Before the holidays I promised myself and my wife that I won’t code during the holidays (starting tomorrow). So I won’t. However, I’m setting up an environment for January on my Mac so they will wait for me when I come back for my next train #CommuteProject: a Jepsen test for InfluxDB!

My motivation is that I’m genuinely curious in both technologies, I work with InfluxDB at work, and learned so much from the Jepsen articles, that I wanted to try it out.

All my experiments are on my github too:

https://github.com/balopat/jepsen

https://github.com/balopat/jepsen-vagrant

Disclaimer: this is a hack, not meant to be a finalized version of any of the forks, also I’m a newbie in Clojure, Jepsen and InfluxDB

What is InfluxDB?

InfluxDB is an open source, distributed time series database, one of the most promising ones out there, written by the company now called InfluxData, in Go. From distributed systems point of view, the clustering protocol is an implementation of Raft.

What is Jepsen?

Jepsen is a tool to torture distributed systems, written by Kyle Kingsbury in Clojure. The tool creates nodes of the tested system and starts to generate operations on them while messing with the network and the clocks of the nodes.

##1. Setting up the LXC nodes and basic Jepsen run

I started with going through aphyr’s instructions, but I missed the crucial part of creating 5 machines, so I ran into an “UnknownHostException: n1”. Jepsen expects n1, n2, n3, n4, and n5 hosts to be reachable. As the LXC scripts are written for a debian system, I needed to look for some alternative ways.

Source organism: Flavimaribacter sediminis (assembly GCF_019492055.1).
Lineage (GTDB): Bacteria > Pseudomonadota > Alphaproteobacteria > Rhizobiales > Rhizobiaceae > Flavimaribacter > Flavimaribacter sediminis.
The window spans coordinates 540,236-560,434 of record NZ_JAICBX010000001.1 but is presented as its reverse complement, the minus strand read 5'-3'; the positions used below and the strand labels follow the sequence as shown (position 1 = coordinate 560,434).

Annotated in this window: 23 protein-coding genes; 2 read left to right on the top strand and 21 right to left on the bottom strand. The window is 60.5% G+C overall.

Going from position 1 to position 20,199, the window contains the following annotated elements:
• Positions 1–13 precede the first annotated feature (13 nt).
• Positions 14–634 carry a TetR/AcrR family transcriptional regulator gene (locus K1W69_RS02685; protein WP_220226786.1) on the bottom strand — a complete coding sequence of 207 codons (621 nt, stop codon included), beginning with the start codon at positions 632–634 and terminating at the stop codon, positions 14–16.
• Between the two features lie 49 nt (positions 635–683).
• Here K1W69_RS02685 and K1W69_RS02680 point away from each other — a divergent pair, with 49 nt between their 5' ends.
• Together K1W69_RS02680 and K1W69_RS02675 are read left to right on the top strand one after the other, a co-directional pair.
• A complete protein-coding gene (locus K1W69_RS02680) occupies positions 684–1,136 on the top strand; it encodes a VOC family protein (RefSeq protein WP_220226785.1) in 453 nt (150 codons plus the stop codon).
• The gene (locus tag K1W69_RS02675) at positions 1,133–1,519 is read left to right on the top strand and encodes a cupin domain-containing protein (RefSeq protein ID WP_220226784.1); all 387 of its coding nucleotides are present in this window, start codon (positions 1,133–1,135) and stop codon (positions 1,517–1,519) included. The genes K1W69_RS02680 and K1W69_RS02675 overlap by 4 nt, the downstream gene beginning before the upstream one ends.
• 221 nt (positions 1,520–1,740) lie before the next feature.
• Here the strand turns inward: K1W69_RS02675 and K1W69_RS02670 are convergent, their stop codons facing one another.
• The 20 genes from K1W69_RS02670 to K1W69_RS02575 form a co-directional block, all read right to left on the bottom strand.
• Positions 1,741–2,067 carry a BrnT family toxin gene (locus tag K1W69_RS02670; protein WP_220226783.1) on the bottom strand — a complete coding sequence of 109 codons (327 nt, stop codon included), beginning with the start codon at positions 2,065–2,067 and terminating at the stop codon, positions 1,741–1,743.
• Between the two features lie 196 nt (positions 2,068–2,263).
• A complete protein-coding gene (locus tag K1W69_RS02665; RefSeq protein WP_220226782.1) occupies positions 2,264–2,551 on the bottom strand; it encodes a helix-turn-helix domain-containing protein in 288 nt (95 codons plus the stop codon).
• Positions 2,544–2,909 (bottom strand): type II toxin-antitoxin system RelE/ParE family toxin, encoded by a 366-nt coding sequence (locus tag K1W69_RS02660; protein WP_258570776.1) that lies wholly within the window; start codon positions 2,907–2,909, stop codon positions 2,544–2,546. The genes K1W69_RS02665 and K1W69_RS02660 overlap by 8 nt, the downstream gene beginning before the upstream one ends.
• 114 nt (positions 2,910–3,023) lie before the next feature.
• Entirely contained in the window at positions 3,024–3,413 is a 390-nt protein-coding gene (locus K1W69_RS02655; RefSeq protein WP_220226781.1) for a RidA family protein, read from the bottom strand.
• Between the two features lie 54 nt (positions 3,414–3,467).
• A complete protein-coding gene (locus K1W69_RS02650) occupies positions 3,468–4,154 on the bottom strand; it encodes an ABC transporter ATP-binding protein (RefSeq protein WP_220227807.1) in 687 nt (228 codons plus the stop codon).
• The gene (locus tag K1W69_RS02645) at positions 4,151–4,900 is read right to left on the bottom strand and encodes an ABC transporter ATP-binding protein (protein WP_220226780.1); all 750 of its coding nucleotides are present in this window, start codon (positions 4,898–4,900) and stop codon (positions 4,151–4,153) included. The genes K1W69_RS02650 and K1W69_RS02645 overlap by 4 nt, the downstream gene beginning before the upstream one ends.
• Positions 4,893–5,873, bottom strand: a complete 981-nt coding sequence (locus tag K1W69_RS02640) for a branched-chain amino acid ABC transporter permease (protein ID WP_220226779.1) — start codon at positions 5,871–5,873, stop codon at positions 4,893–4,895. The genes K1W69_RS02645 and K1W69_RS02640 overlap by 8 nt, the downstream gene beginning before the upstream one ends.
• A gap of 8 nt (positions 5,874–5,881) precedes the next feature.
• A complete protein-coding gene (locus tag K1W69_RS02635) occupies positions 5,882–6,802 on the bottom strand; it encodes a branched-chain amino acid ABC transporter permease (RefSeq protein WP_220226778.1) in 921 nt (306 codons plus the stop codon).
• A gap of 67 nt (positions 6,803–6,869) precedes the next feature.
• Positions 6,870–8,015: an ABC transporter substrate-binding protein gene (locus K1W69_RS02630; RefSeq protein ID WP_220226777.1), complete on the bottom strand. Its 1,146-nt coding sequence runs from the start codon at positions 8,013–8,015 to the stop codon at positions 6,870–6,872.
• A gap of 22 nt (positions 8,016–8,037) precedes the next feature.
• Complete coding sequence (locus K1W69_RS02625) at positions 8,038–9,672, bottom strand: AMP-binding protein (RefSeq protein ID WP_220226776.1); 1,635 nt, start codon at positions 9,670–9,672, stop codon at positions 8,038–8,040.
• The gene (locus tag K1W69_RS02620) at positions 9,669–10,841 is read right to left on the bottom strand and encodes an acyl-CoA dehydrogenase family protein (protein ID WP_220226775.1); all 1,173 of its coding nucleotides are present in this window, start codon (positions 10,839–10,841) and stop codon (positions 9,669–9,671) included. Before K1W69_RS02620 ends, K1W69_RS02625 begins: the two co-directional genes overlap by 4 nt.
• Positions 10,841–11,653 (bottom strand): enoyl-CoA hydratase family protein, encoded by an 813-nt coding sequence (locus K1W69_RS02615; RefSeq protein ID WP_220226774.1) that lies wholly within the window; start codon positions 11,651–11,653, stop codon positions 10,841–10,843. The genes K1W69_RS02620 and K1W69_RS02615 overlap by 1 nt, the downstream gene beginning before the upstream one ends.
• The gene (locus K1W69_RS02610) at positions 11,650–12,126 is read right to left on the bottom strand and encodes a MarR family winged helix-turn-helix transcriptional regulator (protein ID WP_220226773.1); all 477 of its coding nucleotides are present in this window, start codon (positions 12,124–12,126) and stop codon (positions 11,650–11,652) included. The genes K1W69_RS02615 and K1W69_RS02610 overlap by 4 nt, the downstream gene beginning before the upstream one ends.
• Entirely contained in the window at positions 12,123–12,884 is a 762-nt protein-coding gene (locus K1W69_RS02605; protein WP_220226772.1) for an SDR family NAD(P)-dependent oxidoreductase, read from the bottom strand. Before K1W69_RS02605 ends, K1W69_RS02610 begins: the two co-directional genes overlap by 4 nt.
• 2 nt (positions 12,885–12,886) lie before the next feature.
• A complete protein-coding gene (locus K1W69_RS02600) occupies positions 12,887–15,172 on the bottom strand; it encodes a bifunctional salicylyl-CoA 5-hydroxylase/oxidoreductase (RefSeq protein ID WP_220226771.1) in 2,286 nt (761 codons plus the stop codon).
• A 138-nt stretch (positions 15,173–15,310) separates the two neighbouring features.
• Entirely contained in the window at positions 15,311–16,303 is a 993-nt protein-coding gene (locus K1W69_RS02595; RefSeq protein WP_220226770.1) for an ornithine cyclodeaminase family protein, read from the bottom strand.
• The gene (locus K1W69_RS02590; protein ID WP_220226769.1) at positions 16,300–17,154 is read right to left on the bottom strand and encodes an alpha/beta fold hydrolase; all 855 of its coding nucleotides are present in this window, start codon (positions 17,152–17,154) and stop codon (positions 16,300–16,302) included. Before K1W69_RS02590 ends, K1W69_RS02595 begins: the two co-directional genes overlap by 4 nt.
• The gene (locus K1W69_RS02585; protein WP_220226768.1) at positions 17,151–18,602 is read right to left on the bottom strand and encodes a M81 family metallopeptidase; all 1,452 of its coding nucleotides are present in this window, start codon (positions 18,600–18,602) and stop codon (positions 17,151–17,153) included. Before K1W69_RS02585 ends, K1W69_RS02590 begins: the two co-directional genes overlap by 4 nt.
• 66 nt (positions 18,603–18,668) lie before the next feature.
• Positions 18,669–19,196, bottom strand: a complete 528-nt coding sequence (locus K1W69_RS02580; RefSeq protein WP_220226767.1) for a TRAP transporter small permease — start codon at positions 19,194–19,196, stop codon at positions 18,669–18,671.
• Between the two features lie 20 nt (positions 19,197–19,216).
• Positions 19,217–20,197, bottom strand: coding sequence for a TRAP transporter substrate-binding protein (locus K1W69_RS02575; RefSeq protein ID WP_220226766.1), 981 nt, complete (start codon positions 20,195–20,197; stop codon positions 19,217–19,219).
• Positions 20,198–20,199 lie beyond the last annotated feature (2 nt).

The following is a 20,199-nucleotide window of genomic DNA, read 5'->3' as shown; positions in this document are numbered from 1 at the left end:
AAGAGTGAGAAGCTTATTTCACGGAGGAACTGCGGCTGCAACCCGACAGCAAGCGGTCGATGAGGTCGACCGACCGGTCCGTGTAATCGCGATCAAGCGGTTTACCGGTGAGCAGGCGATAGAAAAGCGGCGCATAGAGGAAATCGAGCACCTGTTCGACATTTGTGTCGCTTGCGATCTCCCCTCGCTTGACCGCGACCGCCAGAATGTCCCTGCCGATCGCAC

Not too much Googling brought me to try jepsen-vagrant from abailly. I started working with it, but quickly ran into the following issue:

   jepsen: /jepsen => /Users/balopat/proj/jepsen
Failed to mount folders in Linux guest. This is usually because
the "vboxsf" file system is not available. Please verify that
the guest additions are properly installed in the guest and
can work properly. The command attempted was:

mount -t vboxsf -o uid=`id -u vagrant`,gid=`getent group vagrant | cut -d: -f3` jepsen /jepsen
mount -t vboxsf -o uid=`id -u vagrant`,gid=`id -g vagrant` jepsen /jepsen

The error output from the last command was:

stdin: is not a tty
mount: unknown filesystem type 'vboxsf'

Which is was due to the fact that the original debian/jessie64 vagrant box does not have the VirtualBox GuestAdditions installed. So I looked for one, and found xezpeleta/jessie64.

This seemed to do the trick, however I ran into some big red lines, when the vagrant script started creating the LXC hosts.

It seemed that the vagrant user’s home folder was owned by root! OK, chown -R vagrant /home/vagrant, [host] vagrant reload, [guest]: cd /vagrant; sudo bash net.sh; sudo bash lxc.sh

Did the magic!

The caveat part in the README was accurate, I did need to modify my test setup to cater for the login to the LXC boxes:

(defn basic-test
  "A simple test of InfluxDB's safety."
  [version]
  (merge tests/noop-test 
  	 {:ssh 
  	 	{ :username "root"
  	 	  :private-key-path "~/.ssh/id_rsa"
  	 	}
  	 }
  	)
 )

And success:

jepsen.core - Everything looks good! ヽ(‘ー`)ノ